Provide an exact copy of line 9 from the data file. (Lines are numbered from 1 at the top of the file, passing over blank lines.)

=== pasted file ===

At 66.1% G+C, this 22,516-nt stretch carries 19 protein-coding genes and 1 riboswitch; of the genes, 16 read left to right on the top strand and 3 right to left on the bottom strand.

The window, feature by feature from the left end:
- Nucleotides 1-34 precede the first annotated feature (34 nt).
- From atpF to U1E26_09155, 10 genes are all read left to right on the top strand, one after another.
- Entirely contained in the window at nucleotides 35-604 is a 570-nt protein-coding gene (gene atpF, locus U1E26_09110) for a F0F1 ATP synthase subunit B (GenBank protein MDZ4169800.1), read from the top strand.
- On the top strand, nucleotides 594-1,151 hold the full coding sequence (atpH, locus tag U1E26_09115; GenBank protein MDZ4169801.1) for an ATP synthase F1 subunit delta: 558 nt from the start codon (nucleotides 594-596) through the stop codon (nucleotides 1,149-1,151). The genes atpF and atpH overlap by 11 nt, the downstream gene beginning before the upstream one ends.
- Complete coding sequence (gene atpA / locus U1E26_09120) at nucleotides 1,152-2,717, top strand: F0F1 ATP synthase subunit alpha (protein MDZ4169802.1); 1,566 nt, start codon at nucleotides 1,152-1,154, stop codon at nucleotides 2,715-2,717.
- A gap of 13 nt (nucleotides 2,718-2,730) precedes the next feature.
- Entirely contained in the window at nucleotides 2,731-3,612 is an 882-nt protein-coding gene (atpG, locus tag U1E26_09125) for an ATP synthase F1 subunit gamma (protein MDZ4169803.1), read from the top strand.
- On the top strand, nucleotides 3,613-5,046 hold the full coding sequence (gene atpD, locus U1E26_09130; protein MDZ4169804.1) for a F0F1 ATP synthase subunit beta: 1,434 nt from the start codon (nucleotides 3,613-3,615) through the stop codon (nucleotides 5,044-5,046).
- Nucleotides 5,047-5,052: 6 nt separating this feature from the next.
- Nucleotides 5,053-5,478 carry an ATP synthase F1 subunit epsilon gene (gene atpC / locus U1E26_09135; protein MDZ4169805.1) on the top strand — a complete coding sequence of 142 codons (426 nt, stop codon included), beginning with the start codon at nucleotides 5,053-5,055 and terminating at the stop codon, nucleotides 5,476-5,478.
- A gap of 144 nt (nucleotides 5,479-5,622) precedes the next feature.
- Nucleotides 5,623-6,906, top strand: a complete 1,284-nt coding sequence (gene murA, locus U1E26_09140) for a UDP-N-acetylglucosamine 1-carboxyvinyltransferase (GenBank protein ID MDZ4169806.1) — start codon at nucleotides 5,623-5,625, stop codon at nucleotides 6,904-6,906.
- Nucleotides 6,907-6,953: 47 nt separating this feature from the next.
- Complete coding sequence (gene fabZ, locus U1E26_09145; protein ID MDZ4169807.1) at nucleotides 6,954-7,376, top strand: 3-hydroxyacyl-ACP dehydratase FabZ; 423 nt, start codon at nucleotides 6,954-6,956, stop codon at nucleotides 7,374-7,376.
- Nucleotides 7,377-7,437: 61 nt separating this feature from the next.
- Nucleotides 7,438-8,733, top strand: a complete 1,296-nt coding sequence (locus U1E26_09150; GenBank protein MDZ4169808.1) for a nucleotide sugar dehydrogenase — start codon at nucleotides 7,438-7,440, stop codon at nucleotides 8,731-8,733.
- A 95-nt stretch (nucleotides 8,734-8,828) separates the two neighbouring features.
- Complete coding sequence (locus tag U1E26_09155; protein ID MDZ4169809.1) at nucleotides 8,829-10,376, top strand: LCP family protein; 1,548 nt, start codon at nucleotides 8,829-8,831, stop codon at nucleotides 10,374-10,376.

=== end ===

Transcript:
- Entirely contained in the window at nucleotides 2,731-3,612 is an 882-nt protein-coding gene (atpG, locus tag U1E26_09125) for an ATP synthase F1 subunit gamma (protein MDZ4169803.1), read from the top strand.